The Employee Benefit Research Institute just released a report on employee-sponsored retirement plans and employee participation for 2009. One would expect that during a recession fewer people would participate in their employer-sponsored retirement plans but I found some of the findings downright scary. HERE is a link to to download the full report. Here are some highlights:
- Among full-time, full-year wage and salary workers ages 21–64 (those with the strongest connection to the work force), 61.8 percent worked for an employer or union that sponsors a plan. This is down almost a percentage point from 2008 and almost 8 percentage points lower than the sponsorship high point of 69.4 percent measured in 1999.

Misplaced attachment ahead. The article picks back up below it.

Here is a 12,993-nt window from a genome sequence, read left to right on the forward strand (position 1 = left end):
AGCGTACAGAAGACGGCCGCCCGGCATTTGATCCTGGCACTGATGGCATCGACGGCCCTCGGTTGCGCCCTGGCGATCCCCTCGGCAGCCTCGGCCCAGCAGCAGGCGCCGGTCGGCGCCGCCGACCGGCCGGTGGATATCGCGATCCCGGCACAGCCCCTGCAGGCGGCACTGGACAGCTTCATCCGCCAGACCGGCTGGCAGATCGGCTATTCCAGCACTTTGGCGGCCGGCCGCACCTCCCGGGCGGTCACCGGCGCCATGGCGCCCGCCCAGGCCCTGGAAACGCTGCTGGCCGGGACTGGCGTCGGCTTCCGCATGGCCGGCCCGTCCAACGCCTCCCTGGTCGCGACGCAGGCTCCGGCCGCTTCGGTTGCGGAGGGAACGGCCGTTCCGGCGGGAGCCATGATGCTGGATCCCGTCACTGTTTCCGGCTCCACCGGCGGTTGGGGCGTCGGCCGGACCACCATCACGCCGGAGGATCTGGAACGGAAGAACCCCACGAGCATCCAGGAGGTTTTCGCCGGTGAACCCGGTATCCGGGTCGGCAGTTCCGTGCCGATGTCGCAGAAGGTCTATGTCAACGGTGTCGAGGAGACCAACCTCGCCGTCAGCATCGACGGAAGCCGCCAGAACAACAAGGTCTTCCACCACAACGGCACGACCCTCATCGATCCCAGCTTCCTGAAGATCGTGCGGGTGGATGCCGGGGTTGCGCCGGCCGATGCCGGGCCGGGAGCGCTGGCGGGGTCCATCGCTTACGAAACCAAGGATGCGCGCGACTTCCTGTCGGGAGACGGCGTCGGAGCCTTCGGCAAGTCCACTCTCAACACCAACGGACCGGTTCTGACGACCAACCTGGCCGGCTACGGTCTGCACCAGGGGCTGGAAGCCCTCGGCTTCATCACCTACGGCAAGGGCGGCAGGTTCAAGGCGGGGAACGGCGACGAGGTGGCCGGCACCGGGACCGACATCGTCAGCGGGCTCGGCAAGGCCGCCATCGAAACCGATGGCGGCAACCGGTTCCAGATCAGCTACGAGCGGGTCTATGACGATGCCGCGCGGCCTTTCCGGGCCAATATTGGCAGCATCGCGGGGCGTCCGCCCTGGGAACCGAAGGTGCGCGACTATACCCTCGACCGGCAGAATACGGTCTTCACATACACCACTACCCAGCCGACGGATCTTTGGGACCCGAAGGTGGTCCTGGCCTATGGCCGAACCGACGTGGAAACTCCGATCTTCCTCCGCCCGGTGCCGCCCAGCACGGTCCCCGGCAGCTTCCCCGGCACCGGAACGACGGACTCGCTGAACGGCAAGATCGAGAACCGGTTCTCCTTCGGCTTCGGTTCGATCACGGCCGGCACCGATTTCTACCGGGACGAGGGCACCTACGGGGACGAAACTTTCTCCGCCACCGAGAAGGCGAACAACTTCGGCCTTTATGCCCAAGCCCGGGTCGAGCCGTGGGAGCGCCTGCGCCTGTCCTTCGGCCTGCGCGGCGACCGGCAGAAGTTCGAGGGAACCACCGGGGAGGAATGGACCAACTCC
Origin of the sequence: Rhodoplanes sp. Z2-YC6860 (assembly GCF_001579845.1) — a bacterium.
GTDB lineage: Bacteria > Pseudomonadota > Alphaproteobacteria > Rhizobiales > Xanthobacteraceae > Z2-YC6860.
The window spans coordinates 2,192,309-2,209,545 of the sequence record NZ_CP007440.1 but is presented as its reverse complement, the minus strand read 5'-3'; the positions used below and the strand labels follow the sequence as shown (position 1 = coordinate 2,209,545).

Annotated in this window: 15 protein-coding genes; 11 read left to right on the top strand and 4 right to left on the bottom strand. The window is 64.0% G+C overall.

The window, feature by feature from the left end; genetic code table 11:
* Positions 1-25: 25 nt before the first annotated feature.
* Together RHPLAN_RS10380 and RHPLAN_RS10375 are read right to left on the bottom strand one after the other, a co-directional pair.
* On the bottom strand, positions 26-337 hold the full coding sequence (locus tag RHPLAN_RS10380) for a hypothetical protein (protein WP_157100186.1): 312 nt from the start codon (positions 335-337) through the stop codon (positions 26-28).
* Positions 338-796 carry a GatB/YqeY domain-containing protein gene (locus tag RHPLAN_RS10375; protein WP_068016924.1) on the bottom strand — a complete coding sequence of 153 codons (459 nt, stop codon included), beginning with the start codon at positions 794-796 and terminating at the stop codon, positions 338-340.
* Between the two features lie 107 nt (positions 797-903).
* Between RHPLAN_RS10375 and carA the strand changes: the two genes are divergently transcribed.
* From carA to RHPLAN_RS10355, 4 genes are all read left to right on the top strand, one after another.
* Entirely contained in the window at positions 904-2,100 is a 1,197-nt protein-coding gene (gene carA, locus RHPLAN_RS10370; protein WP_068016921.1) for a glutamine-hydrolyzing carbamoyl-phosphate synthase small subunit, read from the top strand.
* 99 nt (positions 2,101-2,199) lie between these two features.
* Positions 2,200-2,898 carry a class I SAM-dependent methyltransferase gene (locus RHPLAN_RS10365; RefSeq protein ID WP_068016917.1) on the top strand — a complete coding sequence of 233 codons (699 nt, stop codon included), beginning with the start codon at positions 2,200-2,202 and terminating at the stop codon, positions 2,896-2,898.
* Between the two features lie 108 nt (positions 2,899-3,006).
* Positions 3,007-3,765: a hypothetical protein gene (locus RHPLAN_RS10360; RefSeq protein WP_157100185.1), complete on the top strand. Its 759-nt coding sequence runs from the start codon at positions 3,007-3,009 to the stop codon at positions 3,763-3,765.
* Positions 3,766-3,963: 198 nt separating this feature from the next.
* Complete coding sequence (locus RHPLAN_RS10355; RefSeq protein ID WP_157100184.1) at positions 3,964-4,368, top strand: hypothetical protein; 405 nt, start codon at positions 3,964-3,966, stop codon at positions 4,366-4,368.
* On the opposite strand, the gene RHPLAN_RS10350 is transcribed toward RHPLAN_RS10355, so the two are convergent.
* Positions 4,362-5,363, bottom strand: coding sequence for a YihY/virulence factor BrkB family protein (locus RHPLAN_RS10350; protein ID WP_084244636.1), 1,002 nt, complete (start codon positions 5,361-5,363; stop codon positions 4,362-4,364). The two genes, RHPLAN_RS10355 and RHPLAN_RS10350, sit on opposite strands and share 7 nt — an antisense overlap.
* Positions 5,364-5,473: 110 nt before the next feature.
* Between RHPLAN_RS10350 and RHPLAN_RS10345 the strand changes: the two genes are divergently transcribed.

- Among full-time, full-year wage and salary workers ages 21–64, 54.4 percent participated in a retirement plan in 2009….down almost 6 percentage points from the high of 60.4 percent measured in 1999.
For most households employee-sponsored retirement plans play a significant role in providing post-retirement income since social security benefits will only replace a small portion of pre-retirement income. Lower participation can only result in fewer people being able to retire or more people relying on public assistance once they hit retirement age.